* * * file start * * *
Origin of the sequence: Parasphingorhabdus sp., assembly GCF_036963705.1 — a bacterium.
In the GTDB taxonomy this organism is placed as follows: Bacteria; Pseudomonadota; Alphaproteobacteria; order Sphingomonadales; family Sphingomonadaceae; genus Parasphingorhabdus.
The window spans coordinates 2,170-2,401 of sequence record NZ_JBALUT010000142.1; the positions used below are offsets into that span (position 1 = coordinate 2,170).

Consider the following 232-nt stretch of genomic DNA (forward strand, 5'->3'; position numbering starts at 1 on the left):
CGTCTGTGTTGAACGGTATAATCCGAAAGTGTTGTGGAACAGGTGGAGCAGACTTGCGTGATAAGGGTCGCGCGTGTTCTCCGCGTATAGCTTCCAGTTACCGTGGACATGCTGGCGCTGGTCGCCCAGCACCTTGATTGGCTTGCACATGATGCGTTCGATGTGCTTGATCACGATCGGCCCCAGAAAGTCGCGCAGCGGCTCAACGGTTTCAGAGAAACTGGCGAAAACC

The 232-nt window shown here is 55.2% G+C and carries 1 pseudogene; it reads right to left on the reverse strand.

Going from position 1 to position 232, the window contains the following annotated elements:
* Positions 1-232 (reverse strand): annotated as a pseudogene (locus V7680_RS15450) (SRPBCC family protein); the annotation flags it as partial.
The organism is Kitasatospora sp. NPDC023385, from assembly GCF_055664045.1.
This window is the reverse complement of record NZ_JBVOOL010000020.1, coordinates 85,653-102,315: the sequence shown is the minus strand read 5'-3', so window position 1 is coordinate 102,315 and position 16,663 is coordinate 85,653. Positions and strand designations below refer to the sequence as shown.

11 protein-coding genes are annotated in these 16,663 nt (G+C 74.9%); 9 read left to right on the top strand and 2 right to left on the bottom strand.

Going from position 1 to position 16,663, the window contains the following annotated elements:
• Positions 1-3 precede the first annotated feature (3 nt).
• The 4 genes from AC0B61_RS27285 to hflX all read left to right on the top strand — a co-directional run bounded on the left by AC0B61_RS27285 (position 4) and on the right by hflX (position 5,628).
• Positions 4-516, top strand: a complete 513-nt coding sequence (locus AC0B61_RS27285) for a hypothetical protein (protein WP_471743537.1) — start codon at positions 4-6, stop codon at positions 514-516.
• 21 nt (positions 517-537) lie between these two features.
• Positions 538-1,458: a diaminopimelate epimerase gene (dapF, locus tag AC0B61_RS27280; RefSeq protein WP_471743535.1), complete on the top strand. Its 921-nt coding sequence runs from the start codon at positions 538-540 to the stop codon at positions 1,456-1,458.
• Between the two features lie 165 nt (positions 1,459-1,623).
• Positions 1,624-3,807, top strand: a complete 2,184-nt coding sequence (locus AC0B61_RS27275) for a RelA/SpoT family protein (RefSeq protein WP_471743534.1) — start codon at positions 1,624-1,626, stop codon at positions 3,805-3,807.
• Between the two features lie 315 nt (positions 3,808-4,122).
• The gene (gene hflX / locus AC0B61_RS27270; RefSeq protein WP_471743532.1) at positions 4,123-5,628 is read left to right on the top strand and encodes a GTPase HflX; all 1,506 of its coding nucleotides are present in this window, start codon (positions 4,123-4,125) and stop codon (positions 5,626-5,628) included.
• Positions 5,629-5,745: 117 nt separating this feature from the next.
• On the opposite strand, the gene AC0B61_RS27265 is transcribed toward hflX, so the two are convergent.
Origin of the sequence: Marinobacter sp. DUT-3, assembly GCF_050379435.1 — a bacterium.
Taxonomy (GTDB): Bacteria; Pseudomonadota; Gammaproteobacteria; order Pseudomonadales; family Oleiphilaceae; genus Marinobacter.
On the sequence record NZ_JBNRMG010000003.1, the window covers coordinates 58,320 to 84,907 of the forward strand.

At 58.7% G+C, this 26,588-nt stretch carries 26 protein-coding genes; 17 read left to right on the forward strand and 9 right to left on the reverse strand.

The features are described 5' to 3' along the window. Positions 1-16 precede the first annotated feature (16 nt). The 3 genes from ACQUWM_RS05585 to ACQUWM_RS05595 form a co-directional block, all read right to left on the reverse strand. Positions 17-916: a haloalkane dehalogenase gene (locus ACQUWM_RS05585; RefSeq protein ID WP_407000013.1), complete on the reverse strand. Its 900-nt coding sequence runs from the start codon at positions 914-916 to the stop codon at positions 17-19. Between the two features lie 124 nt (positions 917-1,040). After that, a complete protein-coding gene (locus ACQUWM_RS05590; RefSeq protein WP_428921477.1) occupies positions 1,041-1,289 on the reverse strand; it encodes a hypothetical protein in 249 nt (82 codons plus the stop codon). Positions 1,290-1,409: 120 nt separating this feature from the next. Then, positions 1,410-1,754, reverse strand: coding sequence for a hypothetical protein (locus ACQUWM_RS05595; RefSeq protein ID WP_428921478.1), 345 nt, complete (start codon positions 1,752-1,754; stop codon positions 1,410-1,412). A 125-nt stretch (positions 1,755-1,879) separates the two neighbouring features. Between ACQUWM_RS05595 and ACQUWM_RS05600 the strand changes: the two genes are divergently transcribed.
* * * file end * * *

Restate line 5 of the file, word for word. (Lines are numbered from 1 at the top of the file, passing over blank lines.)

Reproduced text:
CGTCTGTGTTGAACGGTATAATCCGAAAGTGTTGTGGAACAGGTGGAGCAGACTTGCGTGATAAGGGTCGCGCGTGTTCTCCGCGTATAGCTTCCAGTTACCGTGGACATGCTGGCGCTGGTCGCCCAGCACCTTGATTGGCTTGCACATGATGCGTTCGATGTGCTTGATCACGATCGGCCCCAGAAAGTCGCGCAGCGGCTCAACGGTTTCAGAGAAACTGGCGAAAACC